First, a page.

In Luke 9, Jesus brings the twelve chosen followers together for a team-talk.

They are given authority to cast out evil spirits and heal people to demonstrate the Kingdom of God that Jesus was proclaiming. He told them to spread out to all the towns and villages.

He then gave some specific travel advice. “Don’t take anything – no bag, no food and if someone welcomes you, stay at their house while in that town or village. If you go somewhere and they refuse to welcome you shake the dust from your feet and move on”. 1

Firstly, it is important to note, Jesus appointed His closest followers. The Complete Jewish Bible reads ‘Yeshua called his twelve talmidim”. When we read “disciple” or “follower” in our New Testament versions, the Hebrew word is “talmid” or “talmidim” in the plural.

There really is no equivalent concept in contemporary Western thinking for a “talmid”. It was a Jew who voluntarily endeavours to fully identify with his or her master in all areas of life–who dedicates his or her life to become like the master in every way. There is an analogy of a trade apprentice who spends years with the master craftsman, but even this falls short. “Talmid” dedicate themselves to the task of living, eating, sleeping, working, playing, loving, suffering, bleeding, and breathing every moment with God so that His deepest purpose becomes theirs, or better, that they become His purpose. The Hebrew concept for this deepest purpose and desire is called “sebyana”, and aligning oneself with God’s “sebyana” does not come overnight. After years of walking with Jesus as his “talmidim”, his closest companions still didn’t get it at times. 2

In the book of Matthew, Jesus also instructed the twelve to “only go to the people of Israel—God’s lost sheep”. At this point, Jesus is yet to fulfil the Law and (as Zechariah has prophesied) “cleanse Israel”. “In that day there shall be a fountain opened to the house of David and to the inhabitants of Jerusalem for sin and for uncleanness.” This was God’s plan for Israel and is mentioned by Matthew because his writings concentrate on the Jewish people. As we will read, it also explains why Jesus told them not to take anything.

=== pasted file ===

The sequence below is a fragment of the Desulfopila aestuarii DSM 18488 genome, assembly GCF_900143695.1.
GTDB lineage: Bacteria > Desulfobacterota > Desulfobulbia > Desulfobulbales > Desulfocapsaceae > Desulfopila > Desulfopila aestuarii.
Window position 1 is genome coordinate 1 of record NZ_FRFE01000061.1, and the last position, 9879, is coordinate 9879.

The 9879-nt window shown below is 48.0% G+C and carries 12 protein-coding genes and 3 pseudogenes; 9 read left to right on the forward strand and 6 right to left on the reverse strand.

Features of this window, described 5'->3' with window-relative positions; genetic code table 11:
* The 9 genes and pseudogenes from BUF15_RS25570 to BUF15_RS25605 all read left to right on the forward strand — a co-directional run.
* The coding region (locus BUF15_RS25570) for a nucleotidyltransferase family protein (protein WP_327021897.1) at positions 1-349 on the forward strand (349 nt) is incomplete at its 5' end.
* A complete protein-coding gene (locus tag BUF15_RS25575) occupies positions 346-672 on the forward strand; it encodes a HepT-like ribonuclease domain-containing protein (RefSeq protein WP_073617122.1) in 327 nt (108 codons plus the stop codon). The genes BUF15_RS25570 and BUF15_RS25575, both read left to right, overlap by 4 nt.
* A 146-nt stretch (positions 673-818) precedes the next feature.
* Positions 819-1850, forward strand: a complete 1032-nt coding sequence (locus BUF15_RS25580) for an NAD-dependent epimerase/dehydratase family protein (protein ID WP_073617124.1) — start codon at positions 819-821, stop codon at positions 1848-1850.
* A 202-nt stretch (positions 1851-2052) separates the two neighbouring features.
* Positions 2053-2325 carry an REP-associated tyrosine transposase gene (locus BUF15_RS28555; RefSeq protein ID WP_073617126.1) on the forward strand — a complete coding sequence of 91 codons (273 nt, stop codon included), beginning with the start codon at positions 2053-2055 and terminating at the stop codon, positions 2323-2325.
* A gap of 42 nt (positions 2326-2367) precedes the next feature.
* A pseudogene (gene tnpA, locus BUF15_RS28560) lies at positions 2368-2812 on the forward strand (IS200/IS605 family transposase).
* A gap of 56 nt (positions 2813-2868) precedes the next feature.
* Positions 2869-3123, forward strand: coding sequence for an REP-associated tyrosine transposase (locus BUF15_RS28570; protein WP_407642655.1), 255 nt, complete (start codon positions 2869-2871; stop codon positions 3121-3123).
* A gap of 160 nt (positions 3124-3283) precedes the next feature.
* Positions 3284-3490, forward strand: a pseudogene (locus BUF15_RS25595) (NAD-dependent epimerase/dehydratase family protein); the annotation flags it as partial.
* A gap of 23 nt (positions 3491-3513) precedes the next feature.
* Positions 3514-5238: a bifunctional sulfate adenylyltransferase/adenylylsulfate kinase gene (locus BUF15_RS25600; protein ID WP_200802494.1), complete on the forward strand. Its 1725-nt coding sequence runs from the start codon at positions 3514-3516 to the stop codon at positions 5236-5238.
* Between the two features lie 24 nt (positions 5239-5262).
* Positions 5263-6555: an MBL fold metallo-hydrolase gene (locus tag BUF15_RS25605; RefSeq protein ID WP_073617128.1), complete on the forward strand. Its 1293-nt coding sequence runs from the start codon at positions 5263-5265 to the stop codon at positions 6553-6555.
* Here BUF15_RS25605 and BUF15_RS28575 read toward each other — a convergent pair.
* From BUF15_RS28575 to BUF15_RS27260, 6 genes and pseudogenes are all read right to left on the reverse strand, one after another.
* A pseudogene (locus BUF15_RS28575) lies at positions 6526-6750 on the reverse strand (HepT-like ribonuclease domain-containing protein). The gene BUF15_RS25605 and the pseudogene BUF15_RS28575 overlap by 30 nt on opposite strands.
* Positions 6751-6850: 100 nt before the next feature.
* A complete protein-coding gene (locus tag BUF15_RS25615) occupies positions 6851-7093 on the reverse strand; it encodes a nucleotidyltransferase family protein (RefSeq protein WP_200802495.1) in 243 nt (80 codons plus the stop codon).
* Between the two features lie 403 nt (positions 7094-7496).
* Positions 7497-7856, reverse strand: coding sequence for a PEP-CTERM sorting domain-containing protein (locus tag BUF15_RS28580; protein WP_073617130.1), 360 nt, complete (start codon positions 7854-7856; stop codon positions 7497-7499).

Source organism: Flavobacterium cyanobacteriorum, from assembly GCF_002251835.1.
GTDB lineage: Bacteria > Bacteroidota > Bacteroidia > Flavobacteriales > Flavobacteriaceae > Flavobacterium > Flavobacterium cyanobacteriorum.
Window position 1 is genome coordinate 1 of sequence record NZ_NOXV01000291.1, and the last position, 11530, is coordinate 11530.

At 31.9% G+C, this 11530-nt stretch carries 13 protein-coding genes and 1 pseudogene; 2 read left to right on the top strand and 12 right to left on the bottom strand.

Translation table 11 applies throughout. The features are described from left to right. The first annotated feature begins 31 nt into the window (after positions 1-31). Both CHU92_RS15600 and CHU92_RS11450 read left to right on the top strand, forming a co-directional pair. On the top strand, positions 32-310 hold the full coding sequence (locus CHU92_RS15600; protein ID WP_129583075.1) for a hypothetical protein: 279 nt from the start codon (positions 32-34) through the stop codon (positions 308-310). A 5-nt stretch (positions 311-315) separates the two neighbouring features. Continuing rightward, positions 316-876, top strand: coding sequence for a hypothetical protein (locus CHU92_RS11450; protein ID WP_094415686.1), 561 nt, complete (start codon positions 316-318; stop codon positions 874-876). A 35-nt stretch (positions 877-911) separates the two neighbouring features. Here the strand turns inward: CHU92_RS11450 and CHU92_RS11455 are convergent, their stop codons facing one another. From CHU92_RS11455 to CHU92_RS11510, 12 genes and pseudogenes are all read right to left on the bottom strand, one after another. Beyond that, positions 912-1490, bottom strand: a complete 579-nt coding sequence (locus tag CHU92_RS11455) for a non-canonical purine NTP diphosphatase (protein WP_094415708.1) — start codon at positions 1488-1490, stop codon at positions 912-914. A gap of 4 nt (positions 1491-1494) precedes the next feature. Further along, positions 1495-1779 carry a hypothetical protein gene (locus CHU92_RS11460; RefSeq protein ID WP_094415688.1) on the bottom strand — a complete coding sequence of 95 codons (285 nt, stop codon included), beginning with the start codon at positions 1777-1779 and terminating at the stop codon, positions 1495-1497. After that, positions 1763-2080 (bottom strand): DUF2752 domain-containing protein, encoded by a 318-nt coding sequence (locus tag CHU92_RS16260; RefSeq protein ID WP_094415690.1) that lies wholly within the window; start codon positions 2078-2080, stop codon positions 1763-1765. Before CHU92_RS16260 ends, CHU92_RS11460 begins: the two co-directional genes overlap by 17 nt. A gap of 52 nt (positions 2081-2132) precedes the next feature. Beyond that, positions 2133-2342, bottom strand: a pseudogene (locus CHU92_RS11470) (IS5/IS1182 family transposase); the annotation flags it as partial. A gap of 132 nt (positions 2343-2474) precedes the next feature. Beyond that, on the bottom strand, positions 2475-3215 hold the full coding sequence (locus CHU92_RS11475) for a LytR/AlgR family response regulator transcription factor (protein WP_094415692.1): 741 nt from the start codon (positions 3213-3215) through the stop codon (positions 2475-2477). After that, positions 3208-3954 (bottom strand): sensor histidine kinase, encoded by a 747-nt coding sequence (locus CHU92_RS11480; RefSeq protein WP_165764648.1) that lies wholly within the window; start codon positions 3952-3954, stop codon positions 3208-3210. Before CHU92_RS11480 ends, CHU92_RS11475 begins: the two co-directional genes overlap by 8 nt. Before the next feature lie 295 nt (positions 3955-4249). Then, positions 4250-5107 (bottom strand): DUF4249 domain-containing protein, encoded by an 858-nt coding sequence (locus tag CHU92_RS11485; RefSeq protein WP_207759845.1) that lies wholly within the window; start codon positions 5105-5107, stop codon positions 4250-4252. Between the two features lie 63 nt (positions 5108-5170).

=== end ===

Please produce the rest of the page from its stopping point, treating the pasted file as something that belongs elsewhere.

Jesus gave them instructions that sound radical to us: “Take nothing for the journey – no bread, no bag, no money in your belts…”

Taking this passage literally, some Christians have gone with little or no money to places that don’t have the same high regard for hospitality that existed in Jesus’ day. And even though God can provide for them, it seems clear that Jesus wasn’t asking his disciples to count on daily miracles to sustain them. Instead, He knew that the “talmidim” of an esteemed rabbi would normally be warmly welcomed in any Jewish town or village. Any community that failed to treat His disciples with honour deserved to be left behind. In a land without police, social welfare, or insurance agencies to provide for people, mutual dependence was vital to survival. 3

These twelve were the close “talmidim” of Jesus. To reject the rabbi followers was to reject His teaching. And rejection came with a serious curse “leave the place and shake its dust from your feet”.

Dust was a damnation featuring in God’s first curse. “Then the Lord God said to the serpent, “Because you have done this, you are cursed. You will crawl on your belly, grovelling in the dust as long as you live.” To the man, He said, “For you were made from dust, and to dust, you will return.”

The land of Israel can be a very dusty place where rain is truly a blessing. Dust means a lack of life and growth. Dust was formally put on the head when in grief and repentance. As we read a few weeks back, it was believed evil spirits lived in deserts and near graves. 4   

Matthew 10:15 goes on to say “I tell you the truth, the wicked cities of Sodom and Gomorrah will be better off than such a town on the judgment day”. This is a city that was completed raised to the ground by the wrath of God. A story well-known by the Jews.

What can the modern Western reader take from this passage?
This event is recorded in the middle of the gospels. Why do you think Jesus sent the twelve out at that point? To spread His message quicker or prehaps to train the twelve?

1. Bible: Events recorded in Mark 6:7-13 / Matthew 10:5-15 / Luke 9:1-6
2. Website: TALMIDIM by Dave Brisbin Link
3. Book: Sitting at the Feet of Rabbi Jesus: How the Jewishness of Jesus Can Transform Your Faith Link
4. Website: Jewish Concepts: Demons & Demonology Link


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